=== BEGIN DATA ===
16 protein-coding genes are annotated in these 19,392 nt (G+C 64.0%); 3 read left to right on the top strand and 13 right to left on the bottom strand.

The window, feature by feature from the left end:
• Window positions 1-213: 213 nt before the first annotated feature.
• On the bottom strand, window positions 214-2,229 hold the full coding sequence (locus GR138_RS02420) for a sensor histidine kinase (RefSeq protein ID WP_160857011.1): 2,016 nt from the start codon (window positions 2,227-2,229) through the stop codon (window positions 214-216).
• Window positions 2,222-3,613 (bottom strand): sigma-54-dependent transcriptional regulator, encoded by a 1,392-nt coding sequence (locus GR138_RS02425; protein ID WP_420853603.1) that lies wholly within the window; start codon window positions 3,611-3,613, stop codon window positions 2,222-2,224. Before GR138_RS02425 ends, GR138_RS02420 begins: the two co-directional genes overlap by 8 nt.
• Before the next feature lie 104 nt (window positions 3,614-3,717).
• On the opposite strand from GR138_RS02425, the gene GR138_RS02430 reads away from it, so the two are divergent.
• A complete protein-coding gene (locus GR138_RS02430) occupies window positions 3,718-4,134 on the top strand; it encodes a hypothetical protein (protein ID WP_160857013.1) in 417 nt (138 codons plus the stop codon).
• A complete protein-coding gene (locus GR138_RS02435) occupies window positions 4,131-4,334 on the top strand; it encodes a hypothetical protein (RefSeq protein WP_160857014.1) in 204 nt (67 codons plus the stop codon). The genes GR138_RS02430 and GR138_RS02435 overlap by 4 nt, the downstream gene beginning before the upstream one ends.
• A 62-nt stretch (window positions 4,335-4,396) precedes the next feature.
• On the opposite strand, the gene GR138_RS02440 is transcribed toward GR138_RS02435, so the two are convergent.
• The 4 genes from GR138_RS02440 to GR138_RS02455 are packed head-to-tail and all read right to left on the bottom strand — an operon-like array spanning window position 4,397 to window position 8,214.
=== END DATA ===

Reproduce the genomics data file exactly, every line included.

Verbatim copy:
16 protein-coding genes are annotated in these 19,392 nt (G+C 64.0%); 3 read left to right on the top strand and 13 right to left on the bottom strand.

The window, feature by feature from the left end:
• Window positions 1-213: 213 nt before the first annotated feature.
• On the bottom strand, window positions 214-2,229 hold the full coding sequence (locus GR138_RS02420) for a sensor histidine kinase (RefSeq protein ID WP_160857011.1): 2,016 nt from the start codon (window positions 2,227-2,229) through the stop codon (window positions 214-216).
• Window positions 2,222-3,613 (bottom strand): sigma-54-dependent transcriptional regulator, encoded by a 1,392-nt coding sequence (locus GR138_RS02425; protein ID WP_420853603.1) that lies wholly within the window; start codon window positions 3,611-3,613, stop codon window positions 2,222-2,224. Before GR138_RS02425 ends, GR138_RS02420 begins: the two co-directional genes overlap by 8 nt.
• Before the next feature lie 104 nt (window positions 3,614-3,717).
• On the opposite strand from GR138_RS02425, the gene GR138_RS02430 reads away from it, so the two are divergent.
• A complete protein-coding gene (locus GR138_RS02430) occupies window positions 3,718-4,134 on the top strand; it encodes a hypothetical protein (protein ID WP_160857013.1) in 417 nt (138 codons plus the stop codon).
• A complete protein-coding gene (locus GR138_RS02435) occupies window positions 4,131-4,334 on the top strand; it encodes a hypothetical protein (RefSeq protein WP_160857014.1) in 204 nt (67 codons plus the stop codon). The genes GR138_RS02430 and GR138_RS02435 overlap by 4 nt, the downstream gene beginning before the upstream one ends.
• A 62-nt stretch (window positions 4,335-4,396) precedes the next feature.
• On the opposite strand, the gene GR138_RS02440 is transcribed toward GR138_RS02435, so the two are convergent.
• The 4 genes from GR138_RS02440 to GR138_RS02455 are packed head-to-tail and all read right to left on the bottom strand — an operon-like array spanning window position 4,397 to window position 8,214.